“What Denise achieved with the leadership certification program is remarkable,” says Liz Baldwin, Bon Appétit’s Chief Administrative Officer. “While Bon Appétit has always prioritized building long-term career pathways for employees through training, she recognized a need to empower people with a specific set of leadership skills that will open new doorways and last throughout their careers. And it’s built stronger teams overall. When I heard what she’d achieved with the program, I knew that Bon Appétit as a company needed to learn from her.”

The first companywide leadership certification cohorts began in early 2022 and more than 50 people are either actively in the program or have recently completed it, with interest growing daily.

Image of LC Coleman-Robinson, a mentor in the Leadership Certification program.

LC Coleman-Robinson was the valedictorian at the first Leadership Certification graduation. They have addressed each graduating group since 2017 with inspirational messages. LC speaks about the challenges of becoming a leader and encourages the graduates to continue to use the training as a springboard to bigger and better roles. LC is now a Chef Manager.

Denise’s personal goal is to have 100 employees enroll in the program this year.

As a former educator, Denise loves teaching the course in person but realized that creating an eLearning track would make the opportunity more accessible to a larger group. Participants can now choose an e-learning format of 12 weeks of instructor-led online classes or a blended format that includes six instructor-led e-learning modules plus six live class sessions. Classes take approximately one to two hours each week, plus time for homework assignments and a final exam. Employees are paid for the class sessions and project time.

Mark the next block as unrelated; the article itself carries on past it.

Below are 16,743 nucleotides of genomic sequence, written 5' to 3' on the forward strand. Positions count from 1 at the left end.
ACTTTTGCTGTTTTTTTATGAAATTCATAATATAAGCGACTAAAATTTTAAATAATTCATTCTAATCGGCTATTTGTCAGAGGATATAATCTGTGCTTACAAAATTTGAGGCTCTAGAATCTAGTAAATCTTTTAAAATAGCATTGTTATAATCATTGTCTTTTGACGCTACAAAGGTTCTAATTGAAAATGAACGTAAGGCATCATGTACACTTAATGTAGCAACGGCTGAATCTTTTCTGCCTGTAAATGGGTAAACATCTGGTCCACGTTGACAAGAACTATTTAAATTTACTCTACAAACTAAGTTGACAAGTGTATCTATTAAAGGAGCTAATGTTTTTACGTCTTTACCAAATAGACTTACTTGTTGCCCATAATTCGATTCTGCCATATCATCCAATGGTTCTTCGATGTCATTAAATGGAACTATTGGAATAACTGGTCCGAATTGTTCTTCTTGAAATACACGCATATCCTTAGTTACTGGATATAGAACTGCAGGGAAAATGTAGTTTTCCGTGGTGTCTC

Regardless of track, each participant is paired with a mentor to offer them support and feedback throughout the program. “Mentors are important because they ensure that participants are putting the learning into practice,” says Denise. “It’s one thing to sit down and listen to me lecture or participate in an activity. It’s another thing to work with a mentor who says, ‘Here’s how you apply the class that you took on coaching, let’s practice and I’ll give you a critique.’”

When employees complete the program, there’s a formal graduation ceremony. Frequently, speeches are made by the clients of the accounts the employees serve and Bon Appétit leaders. Employees receive a certificate and a pin that says Certified Leader that they can wear to work. “We want to certify graduates as leaders to make this impactful to them and show everyone that it means something,” says Denise. While a promotion isn’t guaranteed, Denise’s goal is to have employees promoted soon after or even during the program. And there’s evidence of success. At the university she began at in 2016, the leadership balance has shifted to better reflect the diversity of the workforce. And she has high hopes for the impact of the program companywide.

“This program marries the things that I’m most passionate about: diversity, equity and inclusion and teaching and training. When I can combine these and impact lives, that is so rewarding for me,” she says.